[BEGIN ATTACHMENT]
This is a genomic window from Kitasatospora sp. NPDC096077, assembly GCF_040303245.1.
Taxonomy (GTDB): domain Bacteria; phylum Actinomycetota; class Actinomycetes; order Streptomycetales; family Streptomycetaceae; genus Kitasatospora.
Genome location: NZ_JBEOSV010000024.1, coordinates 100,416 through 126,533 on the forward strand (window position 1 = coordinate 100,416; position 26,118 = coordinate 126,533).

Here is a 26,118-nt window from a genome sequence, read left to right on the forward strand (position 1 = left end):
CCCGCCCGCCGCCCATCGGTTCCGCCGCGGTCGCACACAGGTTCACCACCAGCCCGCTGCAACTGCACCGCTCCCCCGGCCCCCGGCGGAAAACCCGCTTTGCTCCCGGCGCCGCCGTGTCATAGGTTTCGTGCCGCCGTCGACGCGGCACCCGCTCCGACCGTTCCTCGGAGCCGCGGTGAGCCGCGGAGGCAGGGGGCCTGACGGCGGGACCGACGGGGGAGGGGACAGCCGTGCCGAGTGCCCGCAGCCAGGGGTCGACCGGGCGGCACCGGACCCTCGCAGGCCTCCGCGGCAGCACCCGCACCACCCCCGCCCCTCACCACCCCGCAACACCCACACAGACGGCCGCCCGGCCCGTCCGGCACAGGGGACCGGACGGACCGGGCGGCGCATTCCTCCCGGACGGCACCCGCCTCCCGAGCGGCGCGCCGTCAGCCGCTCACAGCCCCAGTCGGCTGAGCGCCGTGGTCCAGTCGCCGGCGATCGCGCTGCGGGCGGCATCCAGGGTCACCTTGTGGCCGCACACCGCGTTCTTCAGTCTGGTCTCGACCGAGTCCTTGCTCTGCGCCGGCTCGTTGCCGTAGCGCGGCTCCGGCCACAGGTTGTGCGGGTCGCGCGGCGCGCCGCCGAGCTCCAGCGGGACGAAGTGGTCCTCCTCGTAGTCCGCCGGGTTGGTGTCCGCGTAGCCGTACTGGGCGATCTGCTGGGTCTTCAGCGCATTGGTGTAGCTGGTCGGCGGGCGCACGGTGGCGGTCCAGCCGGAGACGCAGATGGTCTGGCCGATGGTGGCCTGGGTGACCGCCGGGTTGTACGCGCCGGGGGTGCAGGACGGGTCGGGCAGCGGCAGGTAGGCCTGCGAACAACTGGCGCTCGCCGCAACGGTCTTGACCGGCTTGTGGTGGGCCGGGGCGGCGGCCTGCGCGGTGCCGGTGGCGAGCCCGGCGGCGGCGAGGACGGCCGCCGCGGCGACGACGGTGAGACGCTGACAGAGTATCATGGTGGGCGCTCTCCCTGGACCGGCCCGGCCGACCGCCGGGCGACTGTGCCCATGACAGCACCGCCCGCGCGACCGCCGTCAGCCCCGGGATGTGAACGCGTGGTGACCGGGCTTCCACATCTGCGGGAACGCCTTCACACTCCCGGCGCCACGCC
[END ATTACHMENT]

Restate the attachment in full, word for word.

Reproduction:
This is a genomic window from Kitasatospora sp. NPDC096077, assembly GCF_040303245.1.
Taxonomy (GTDB): domain Bacteria; phylum Actinomycetota; class Actinomycetes; order Streptomycetales; family Streptomycetaceae; genus Kitasatospora.
Genome location: NZ_JBEOSV010000024.1, coordinates 100,416 through 126,533 on the forward strand (window position 1 = coordinate 100,416; position 26,118 = coordinate 126,533).

Here is a 26,118-nt window from a genome sequence, read left to right on the forward strand (position 1 = left end):
CCCGCCCGCCGCCCATCGGTTCCGCCGCGGTCGCACACAGGTTCACCACCAGCCCGCTGCAACTGCACCGCTCCCCCGGCCCCCGGCGGAAAACCCGCTTTGCTCCCGGCGCCGCCGTGTCATAGGTTTCGTGCCGCCGTCGACGCGGCACCCGCTCCGACCGTTCCTCGGAGCCGCGGTGAGCCGCGGAGGCAGGGGGCCTGACGGCGGGACCGACGGGGGAGGGGACAGCCGTGCCGAGTGCCCGCAGCCAGGGGTCGACCGGGCGGCACCGGACCCTCGCAGGCCTCCGCGGCAGCACCCGCACCACCCCCGCCCCTCACCACCCCGCAACACCCACACAGACGGCCGCCCGGCCCGTCCGGCACAGGGGACCGGACGGACCGGGCGGCGCATTCCTCCCGGACGGCACCCGCCTCCCGAGCGGCGCGCCGTCAGCCGCTCACAGCCCCAGTCGGCTGAGCGCCGTGGTCCAGTCGCCGGCGATCGCGCTGCGGGCGGCATCCAGGGTCACCTTGTGGCCGCACACCGCGTTCTTCAGTCTGGTCTCGACCGAGTCCTTGCTCTGCGCCGGCTCGTTGCCGTAGCGCGGCTCCGGCCACAGGTTGTGCGGGTCGCGCGGCGCGCCGCCGAGCTCCAGCGGGACGAAGTGGTCCTCCTCGTAGTCCGCCGGGTTGGTGTCCGCGTAGCCGTACTGGGCGATCTGCTGGGTCTTCAGCGCATTGGTGTAGCTGGTCGGCGGGCGCACGGTGGCGGTCCAGCCGGAGACGCAGATGGTCTGGCCGATGGTGGCCTGGGTGACCGCCGGGTTGTACGCGCCGGGGGTGCAGGACGGGTCGGGCAGCGGCAGGTAGGCCTGCGAACAACTGGCGCTCGCCGCAACGGTCTTGACCGGCTTGTGGTGGGCCGGGGCGGCGGCCTGCGCGGTGCCGGTGGCGAGCCCGGCGGCGGCGAGGACGGCCGCCGCGGCGACGACGGTGAGACGCTGACAGAGTATCATGGTGGGCGCTCTCCCTGGACCGGCCCGGCCGACCGCCGGGCGACTGTGCCCATGACAGCACCGCCCGCGCGACCGCCGTCAGCCCCGGGATGTGAACGCGTGGTGACCGGGCTTCCACATCTGCGGGAACGCCTTCACACTCCCGGCGCCACGCC